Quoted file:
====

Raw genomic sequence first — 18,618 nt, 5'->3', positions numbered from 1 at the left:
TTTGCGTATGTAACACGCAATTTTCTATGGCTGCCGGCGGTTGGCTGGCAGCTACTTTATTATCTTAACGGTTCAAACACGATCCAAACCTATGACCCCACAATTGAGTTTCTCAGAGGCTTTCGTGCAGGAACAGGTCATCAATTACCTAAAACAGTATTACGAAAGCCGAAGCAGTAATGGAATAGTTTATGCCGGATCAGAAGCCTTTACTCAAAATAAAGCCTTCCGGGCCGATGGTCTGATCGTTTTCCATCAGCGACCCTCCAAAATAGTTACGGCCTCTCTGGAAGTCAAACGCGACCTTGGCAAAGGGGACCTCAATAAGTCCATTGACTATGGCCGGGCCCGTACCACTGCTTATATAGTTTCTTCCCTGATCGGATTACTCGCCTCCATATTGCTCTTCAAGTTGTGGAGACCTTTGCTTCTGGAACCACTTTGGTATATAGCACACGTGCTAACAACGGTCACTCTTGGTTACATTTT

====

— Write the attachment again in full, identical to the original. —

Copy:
Raw genomic sequence first — 18,618 nt, 5'->3', positions numbered from 1 at the left:
TTTGCGTATGTAACACGCAATTTTCTATGGCTGCCGGCGGTTGGCTGGCAGCTACTTTATTATCTTAACGGTTCAAACACGATCCAAACCTATGACCCCACAATTGAGTTTCTCAGAGGCTTTCGTGCAGGAACAGGTCATCAATTACCTAAAACAGTATTACGAAAGCCGAAGCAGTAATGGAATAGTTTATGCCGGATCAGAAGCCTTTACTCAAAATAAAGCCTTCCGGGCCGATGGTCTGATCGTTTTCCATCAGCGACCCTCCAAAATAGTTACGGCCTCTCTGGAAGTCAAACGCGACCTTGGCAAAGGGGACCTCAATAAGTCCATTGACTATGGCCGGGCCCGTACCACTGCTTATATAGTTTCTTCCCTGATCGGATTACTCGCCTCCATATTGCTCTTCAAGTTGTGGAGACCTTTGCTTCTGGAACCACTTTGGTATATAGCACACGTGCTAACAACGGTCACTCTTGGTTACATTTT